NEW YORK — A storm that already snarled Thanksgiving travel across much of the country threatened to dump a foot and a half of snow on parts of the East, leading governments to close schools and offices, canceling or delaying hundreds of flights, and sending an army of salt trucks scrambling to coat roads.
The storm dumped one round of snow on parts of the region late Sunday and could drop 10 to 20 inches total by Tuesday morning from Pennsylvania to Maine, forecasters said. Heavy snow was also expected in the Appalachian Mountains down to Tennessee and North Carolina.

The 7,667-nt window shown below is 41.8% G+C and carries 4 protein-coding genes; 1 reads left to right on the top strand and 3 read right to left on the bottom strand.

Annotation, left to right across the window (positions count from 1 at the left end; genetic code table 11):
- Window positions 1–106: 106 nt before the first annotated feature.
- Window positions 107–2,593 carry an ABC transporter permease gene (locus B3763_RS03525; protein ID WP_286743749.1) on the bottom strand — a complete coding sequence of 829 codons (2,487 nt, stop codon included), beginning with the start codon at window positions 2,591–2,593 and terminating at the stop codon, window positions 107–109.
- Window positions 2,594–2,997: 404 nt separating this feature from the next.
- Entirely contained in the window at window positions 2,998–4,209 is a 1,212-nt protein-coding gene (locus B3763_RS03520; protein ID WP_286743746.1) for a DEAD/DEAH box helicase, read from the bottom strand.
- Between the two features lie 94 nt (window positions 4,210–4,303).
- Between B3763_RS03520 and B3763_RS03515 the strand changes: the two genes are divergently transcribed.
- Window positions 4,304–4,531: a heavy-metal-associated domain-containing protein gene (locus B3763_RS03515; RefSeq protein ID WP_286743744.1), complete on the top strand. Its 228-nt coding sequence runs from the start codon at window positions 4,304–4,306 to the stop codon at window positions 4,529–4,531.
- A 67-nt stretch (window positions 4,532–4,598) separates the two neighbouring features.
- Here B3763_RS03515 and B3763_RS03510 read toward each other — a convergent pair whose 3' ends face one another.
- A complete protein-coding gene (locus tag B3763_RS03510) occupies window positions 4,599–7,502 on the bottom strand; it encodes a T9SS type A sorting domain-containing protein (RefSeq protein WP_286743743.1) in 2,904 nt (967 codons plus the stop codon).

Alana Kirkpatrick didn’t enjoy her 5 a.m. “workout” in Nashua, New Hampshire, which consisted of removing heaps of snow from her car.
“Why do I still live in New England?” she said.
Hundreds of schools were already closed, with more snow on the way.
“It’s going to be a long, difficult storm,” Gov. Chris Sununu said.
In areas not already bludgeoned by the first wave, schools closed preemptively as rain was expected to turn into snow in the region’s first significant storm of the season, a nor’easter so named because the winds typically come from the northeast.
Inland areas appeared to be in for the worst snow, with the forecast in Albany, New York, predicting 6 to 14 inches. At least four counties closed schools Monday in West Virginia, where 2 inches to a foot of snow was forecast.